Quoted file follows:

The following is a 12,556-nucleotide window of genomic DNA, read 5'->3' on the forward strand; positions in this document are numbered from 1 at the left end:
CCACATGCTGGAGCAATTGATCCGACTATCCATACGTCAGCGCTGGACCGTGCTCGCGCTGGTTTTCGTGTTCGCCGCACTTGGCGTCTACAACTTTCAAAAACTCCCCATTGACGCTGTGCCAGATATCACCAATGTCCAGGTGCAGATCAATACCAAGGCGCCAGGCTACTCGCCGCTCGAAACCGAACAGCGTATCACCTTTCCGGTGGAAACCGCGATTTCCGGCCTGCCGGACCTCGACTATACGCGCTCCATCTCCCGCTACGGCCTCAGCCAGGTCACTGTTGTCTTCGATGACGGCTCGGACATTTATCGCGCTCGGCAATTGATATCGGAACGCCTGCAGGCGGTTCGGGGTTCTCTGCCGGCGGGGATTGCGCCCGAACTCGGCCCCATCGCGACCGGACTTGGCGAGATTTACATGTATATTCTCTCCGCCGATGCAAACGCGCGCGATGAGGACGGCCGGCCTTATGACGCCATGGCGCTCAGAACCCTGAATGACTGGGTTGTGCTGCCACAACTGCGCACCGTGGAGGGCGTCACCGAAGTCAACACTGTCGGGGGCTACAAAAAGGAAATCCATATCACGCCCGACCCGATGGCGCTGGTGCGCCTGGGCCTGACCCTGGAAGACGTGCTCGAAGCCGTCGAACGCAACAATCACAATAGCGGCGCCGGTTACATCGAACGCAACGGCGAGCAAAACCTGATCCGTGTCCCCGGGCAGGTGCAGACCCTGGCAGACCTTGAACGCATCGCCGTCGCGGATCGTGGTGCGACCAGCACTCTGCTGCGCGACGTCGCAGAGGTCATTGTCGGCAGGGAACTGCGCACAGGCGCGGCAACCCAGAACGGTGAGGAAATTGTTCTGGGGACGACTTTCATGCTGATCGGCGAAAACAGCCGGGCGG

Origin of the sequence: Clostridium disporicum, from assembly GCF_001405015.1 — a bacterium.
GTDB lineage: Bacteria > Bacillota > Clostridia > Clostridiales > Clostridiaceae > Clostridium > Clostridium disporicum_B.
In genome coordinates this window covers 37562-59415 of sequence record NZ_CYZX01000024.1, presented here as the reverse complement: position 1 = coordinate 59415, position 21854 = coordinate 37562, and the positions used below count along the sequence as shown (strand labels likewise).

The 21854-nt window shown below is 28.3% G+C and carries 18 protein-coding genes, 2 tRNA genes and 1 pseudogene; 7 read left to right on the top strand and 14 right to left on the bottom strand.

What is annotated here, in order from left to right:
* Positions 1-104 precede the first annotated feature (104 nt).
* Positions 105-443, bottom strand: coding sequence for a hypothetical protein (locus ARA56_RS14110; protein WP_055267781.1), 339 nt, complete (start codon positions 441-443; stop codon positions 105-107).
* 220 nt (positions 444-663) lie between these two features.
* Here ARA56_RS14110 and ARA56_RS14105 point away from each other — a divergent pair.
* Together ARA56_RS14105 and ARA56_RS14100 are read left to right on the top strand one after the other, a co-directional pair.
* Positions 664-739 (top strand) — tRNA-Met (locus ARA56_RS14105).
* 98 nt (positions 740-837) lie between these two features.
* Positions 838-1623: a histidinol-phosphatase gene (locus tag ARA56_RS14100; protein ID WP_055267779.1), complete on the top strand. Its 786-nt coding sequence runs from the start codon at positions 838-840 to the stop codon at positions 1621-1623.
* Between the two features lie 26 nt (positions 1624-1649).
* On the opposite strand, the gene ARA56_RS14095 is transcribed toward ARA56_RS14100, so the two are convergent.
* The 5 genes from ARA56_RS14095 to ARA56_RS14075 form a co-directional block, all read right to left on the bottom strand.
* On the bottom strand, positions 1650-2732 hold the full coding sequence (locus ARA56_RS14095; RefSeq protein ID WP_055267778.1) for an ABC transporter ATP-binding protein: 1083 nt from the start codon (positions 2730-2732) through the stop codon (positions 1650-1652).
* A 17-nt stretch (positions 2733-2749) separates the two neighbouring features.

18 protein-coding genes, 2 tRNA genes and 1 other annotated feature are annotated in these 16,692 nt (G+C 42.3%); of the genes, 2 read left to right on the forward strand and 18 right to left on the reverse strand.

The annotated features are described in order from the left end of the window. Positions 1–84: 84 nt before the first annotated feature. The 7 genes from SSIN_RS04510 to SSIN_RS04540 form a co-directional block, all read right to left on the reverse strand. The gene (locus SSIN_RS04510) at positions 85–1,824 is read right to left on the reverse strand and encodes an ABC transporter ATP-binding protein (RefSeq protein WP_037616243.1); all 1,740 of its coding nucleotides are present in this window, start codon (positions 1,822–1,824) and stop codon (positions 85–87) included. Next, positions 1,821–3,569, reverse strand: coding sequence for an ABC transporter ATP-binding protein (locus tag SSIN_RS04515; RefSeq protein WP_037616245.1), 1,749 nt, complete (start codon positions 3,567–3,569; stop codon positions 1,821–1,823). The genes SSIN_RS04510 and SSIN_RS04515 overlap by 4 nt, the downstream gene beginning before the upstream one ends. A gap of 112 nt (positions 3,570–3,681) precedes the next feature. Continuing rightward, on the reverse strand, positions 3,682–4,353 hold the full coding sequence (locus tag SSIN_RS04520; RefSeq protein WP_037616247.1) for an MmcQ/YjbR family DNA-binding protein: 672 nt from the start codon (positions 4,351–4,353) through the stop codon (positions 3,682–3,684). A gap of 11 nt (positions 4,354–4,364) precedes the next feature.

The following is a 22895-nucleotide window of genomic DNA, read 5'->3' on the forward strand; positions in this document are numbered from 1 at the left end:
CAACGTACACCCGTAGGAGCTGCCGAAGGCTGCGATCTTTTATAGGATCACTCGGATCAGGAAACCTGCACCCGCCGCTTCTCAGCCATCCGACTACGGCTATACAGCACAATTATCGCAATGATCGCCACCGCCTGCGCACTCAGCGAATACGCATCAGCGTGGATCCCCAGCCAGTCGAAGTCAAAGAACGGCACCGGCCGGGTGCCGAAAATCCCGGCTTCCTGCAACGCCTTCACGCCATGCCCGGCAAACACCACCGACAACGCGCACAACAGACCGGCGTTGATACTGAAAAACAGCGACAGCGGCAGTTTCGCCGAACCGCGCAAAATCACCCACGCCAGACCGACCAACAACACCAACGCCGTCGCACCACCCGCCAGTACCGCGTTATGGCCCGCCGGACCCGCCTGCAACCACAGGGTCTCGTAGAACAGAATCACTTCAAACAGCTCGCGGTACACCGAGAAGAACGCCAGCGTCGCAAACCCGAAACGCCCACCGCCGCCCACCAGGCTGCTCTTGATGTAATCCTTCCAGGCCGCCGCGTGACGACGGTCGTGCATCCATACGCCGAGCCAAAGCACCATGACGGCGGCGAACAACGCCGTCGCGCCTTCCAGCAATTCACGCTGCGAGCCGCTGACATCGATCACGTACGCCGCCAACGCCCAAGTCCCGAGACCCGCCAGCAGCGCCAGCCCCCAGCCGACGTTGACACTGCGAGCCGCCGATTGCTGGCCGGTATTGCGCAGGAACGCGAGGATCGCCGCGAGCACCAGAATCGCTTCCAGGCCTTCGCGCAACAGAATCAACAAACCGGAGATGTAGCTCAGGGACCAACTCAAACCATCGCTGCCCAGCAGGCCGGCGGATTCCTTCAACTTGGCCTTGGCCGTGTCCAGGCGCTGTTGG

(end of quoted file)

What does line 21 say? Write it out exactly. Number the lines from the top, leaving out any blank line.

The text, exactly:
18 protein-coding genes, 2 tRNA genes and 1 other annotated feature are annotated in these 16,692 nt (G+C 42.3%); of the genes, 2 read left to right on the forward strand and 18 right to left on the reverse strand.